control, is the panoramic terrace cantilevered for rc core of the tower for 12 meters, which also
requires a seismic analysis for the vertical component. The second one is the presence of two
overtures in the sections near of the base of the core which disturb the plastic excursion of this
region under seismic load.
The approach was to follow the integrally structural design path from the architectonic design
and after to perform evaluation under seismic load by using non linear dynamic incremental
analysis.
<1>
Limit State Design of reinforced
concrete structures
PREVIEW
In this opening chapter, the limit state design is presented. Exactly, this chapter speaks
about the LSD in the most important building codes. Particular attention is shown about the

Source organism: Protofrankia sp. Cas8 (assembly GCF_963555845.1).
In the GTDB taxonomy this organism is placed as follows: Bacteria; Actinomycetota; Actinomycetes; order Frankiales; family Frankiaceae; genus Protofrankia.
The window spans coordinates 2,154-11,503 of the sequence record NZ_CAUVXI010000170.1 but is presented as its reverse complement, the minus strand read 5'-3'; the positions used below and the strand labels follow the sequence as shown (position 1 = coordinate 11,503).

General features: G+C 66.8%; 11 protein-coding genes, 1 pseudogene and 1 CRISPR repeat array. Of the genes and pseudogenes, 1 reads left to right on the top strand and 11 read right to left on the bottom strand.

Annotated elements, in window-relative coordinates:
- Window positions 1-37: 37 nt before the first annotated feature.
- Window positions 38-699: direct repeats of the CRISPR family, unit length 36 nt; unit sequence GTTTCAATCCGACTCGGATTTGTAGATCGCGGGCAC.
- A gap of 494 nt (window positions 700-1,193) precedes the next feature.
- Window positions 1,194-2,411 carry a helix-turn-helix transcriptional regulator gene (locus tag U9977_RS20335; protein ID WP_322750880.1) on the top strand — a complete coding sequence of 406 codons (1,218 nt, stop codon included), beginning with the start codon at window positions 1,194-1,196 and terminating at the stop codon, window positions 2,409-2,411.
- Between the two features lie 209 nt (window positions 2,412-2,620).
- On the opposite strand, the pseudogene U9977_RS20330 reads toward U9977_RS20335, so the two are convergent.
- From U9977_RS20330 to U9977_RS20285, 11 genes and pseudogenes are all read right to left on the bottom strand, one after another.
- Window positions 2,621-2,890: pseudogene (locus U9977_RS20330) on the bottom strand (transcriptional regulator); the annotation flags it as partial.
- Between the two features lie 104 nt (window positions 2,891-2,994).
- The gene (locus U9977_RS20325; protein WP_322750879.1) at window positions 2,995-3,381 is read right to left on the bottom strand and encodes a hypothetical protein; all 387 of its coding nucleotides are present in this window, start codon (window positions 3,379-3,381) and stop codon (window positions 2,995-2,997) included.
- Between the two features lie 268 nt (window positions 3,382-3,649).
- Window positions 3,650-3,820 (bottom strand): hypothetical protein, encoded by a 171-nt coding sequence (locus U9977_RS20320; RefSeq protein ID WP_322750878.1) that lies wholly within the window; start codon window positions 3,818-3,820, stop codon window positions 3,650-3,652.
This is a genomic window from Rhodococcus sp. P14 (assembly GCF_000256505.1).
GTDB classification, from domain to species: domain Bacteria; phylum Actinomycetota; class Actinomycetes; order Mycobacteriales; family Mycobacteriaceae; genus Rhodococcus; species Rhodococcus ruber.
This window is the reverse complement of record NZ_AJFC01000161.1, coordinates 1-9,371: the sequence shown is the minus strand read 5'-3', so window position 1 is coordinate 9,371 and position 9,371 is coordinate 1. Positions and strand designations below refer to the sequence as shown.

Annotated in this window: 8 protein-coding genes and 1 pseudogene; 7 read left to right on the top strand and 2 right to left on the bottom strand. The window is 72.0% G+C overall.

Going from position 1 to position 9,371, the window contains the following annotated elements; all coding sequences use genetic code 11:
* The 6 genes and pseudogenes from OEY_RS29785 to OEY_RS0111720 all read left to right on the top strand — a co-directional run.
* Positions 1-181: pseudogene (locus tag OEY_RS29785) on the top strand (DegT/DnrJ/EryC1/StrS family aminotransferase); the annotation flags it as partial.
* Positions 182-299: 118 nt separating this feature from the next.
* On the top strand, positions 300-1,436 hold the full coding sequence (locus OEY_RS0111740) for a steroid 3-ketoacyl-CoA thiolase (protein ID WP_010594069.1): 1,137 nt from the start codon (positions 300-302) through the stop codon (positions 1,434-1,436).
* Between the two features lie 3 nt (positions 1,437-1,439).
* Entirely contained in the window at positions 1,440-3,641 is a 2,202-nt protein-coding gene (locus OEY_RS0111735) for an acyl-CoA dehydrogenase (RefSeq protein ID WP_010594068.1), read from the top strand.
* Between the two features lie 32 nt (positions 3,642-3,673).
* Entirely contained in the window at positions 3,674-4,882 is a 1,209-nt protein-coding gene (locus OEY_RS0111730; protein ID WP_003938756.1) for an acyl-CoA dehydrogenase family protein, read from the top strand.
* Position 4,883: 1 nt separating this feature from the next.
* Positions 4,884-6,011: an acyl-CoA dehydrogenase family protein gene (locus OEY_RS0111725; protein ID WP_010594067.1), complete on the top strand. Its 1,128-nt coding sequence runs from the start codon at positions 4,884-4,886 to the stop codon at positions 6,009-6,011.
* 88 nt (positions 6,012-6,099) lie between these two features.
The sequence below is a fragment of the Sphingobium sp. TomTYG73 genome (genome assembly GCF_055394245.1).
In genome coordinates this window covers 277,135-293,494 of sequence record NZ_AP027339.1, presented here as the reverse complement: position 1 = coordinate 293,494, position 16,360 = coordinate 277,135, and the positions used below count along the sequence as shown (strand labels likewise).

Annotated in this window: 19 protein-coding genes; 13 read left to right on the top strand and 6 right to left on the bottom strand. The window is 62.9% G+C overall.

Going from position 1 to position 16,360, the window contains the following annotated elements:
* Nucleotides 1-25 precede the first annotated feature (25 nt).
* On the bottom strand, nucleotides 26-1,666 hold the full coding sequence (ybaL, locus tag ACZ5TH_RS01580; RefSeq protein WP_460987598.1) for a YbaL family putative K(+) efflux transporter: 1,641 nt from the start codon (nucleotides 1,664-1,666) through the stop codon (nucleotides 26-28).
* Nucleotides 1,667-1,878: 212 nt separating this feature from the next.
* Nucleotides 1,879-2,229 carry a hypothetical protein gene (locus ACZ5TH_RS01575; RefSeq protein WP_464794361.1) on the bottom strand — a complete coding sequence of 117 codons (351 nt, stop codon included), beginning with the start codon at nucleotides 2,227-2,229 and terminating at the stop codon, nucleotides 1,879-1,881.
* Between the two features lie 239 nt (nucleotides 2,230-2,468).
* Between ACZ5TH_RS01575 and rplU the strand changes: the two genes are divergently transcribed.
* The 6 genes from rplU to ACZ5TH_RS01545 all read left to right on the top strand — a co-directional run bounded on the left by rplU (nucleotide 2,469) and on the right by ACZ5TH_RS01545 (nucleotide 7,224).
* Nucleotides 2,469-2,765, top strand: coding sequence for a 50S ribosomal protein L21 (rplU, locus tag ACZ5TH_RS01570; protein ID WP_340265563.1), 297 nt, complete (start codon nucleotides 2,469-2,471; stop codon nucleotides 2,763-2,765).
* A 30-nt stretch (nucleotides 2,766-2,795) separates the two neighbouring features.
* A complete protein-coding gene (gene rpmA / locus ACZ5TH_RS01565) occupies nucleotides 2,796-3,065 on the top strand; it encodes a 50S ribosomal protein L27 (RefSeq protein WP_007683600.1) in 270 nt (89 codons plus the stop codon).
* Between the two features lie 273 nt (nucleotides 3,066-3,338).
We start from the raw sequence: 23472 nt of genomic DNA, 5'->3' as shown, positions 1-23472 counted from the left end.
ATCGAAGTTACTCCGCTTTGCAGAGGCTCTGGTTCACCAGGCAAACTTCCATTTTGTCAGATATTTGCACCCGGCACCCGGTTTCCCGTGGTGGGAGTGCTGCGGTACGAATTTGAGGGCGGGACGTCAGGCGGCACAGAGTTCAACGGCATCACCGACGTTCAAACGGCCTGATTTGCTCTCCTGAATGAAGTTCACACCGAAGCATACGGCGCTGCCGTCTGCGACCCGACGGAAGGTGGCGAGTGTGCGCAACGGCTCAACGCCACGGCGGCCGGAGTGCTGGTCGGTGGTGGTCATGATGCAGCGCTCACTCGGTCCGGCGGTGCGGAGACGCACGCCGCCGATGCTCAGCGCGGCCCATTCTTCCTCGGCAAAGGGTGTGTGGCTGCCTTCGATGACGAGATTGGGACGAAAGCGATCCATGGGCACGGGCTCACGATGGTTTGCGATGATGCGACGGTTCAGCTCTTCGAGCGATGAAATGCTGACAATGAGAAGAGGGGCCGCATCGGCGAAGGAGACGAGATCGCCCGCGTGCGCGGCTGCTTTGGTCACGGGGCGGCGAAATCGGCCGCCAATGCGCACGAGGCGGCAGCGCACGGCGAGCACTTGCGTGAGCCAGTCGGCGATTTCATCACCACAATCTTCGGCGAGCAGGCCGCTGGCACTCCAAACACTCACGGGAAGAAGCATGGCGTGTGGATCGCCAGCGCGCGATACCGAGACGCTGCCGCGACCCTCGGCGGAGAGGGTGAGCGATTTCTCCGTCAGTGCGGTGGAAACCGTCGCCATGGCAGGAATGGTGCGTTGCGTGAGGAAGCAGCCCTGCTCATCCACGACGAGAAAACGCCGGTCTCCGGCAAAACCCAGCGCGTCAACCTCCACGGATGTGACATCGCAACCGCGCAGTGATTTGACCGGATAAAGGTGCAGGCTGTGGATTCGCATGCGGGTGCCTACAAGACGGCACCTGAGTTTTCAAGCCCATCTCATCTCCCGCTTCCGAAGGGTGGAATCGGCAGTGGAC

serviceability limit states of vibration control because the advices in the European and Italian
code are not very clear.
1.1
Before the last two decades of last century reinforced concrete designers were
concerned more with the safety against failure of their structures than with durability under
service conditions. Thus, the theoretical calculations for design were based on classical elastic
theory using fictitious modulus of elasticity and geometrical properties for reinforced concrete
element and a permissible working stresses. The date of the creation of the European
Committee for Concrete (Comite European du Beton), called CEB, in 1953, can be said as the
date when the limit state design, otherwise called strength and performance criterion, was
born. The initiative for this came from the reinforced concrete contractors of France. The
Committee has its headquarters at Luxembourg. Its objective are the coordination and
synthesis of research on safety, durability and design calculation procedures, for practical
application to construction. Their first recommendations for reinforced concrete design were